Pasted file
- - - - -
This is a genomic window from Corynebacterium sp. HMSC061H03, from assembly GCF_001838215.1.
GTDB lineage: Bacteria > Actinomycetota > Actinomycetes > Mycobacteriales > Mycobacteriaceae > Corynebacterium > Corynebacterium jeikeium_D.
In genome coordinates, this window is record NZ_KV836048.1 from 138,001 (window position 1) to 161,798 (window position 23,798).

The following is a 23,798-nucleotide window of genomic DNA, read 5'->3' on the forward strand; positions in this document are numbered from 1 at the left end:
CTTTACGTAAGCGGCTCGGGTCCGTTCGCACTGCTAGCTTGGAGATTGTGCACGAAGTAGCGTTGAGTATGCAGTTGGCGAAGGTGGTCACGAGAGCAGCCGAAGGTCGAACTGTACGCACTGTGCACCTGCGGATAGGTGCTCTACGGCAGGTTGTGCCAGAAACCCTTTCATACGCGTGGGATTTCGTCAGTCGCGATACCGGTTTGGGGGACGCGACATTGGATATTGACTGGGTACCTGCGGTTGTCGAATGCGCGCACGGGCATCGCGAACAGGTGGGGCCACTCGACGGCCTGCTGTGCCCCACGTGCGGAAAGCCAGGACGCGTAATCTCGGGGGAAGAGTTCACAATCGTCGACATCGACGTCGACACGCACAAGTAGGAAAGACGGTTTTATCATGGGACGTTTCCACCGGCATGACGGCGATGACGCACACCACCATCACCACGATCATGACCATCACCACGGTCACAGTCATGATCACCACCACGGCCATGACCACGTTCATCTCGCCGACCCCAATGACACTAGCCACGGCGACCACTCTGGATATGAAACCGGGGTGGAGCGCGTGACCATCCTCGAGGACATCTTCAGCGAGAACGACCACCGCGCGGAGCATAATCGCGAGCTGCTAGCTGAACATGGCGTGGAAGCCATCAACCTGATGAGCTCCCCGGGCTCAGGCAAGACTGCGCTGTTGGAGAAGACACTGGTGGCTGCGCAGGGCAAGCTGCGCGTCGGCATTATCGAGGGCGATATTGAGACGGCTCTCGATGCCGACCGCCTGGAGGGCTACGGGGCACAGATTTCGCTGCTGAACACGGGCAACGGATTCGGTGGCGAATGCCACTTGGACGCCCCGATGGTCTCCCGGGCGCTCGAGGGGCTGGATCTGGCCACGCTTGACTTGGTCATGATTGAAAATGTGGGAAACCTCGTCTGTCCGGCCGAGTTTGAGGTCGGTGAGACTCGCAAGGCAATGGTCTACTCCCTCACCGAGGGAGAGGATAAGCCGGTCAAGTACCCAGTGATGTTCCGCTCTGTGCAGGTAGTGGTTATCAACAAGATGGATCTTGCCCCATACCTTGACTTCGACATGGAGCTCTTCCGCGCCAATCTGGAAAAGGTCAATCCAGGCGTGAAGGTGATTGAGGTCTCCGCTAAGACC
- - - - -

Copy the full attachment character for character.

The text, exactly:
This is a genomic window from Corynebacterium sp. HMSC061H03, from assembly GCF_001838215.1.
GTDB lineage: Bacteria > Actinomycetota > Actinomycetes > Mycobacteriales > Mycobacteriaceae > Corynebacterium > Corynebacterium jeikeium_D.
In genome coordinates, this window is record NZ_KV836048.1 from 138,001 (window position 1) to 161,798 (window position 23,798).

The following is a 23,798-nucleotide window of genomic DNA, read 5'->3' on the forward strand; positions in this document are numbered from 1 at the left end:
CTTTACGTAAGCGGCTCGGGTCCGTTCGCACTGCTAGCTTGGAGATTGTGCACGAAGTAGCGTTGAGTATGCAGTTGGCGAAGGTGGTCACGAGAGCAGCCGAAGGTCGAACTGTACGCACTGTGCACCTGCGGATAGGTGCTCTACGGCAGGTTGTGCCAGAAACCCTTTCATACGCGTGGGATTTCGTCAGTCGCGATACCGGTTTGGGGGACGCGACATTGGATATTGACTGGGTACCTGCGGTTGTCGAATGCGCGCACGGGCATCGCGAACAGGTGGGGCCACTCGACGGCCTGCTGTGCCCCACGTGCGGAAAGCCAGGACGCGTAATCTCGGGGGAAGAGTTCACAATCGTCGACATCGACGTCGACACGCACAAGTAGGAAAGACGGTTTTATCATGGGACGTTTCCACCGGCATGACGGCGATGACGCACACCACCATCACCACGATCATGACCATCACCACGGTCACAGTCATGATCACCACCACGGCCATGACCACGTTCATCTCGCCGACCCCAATGACACTAGCCACGGCGACCACTCTGGATATGAAACCGGGGTGGAGCGCGTGACCATCCTCGAGGACATCTTCAGCGAGAACGACCACCGCGCGGAGCATAATCGCGAGCTGCTAGCTGAACATGGCGTGGAAGCCATCAACCTGATGAGCTCCCCGGGCTCAGGCAAGACTGCGCTGTTGGAGAAGACACTGGTGGCTGCGCAGGGCAAGCTGCGCGTCGGCATTATCGAGGGCGATATTGAGACGGCTCTCGATGCCGACCGCCTGGAGGGCTACGGGGCACAGATTTCGCTGCTGAACACGGGCAACGGATTCGGTGGCGAATGCCACTTGGACGCCCCGATGGTCTCCCGGGCGCTCGAGGGGCTGGATCTGGCCACGCTTGACTTGGTCATGATTGAAAATGTGGGAAACCTCGTCTGTCCGGCCGAGTTTGAGGTCGGTGAGACTCGCAAGGCAATGGTCTACTCCCTCACCGAGGGAGAGGATAAGCCGGTCAAGTACCCAGTGATGTTCCGCTCTGTGCAGGTAGTGGTTATCAACAAGATGGATCTTGCCCCATACCTTGACTTCGACATGGAGCTCTTCCGCGCCAATCTGGAAAAGGTCAATCCAGGCGTGAAGGTGATTGAGGTCTCCGCTAAGACC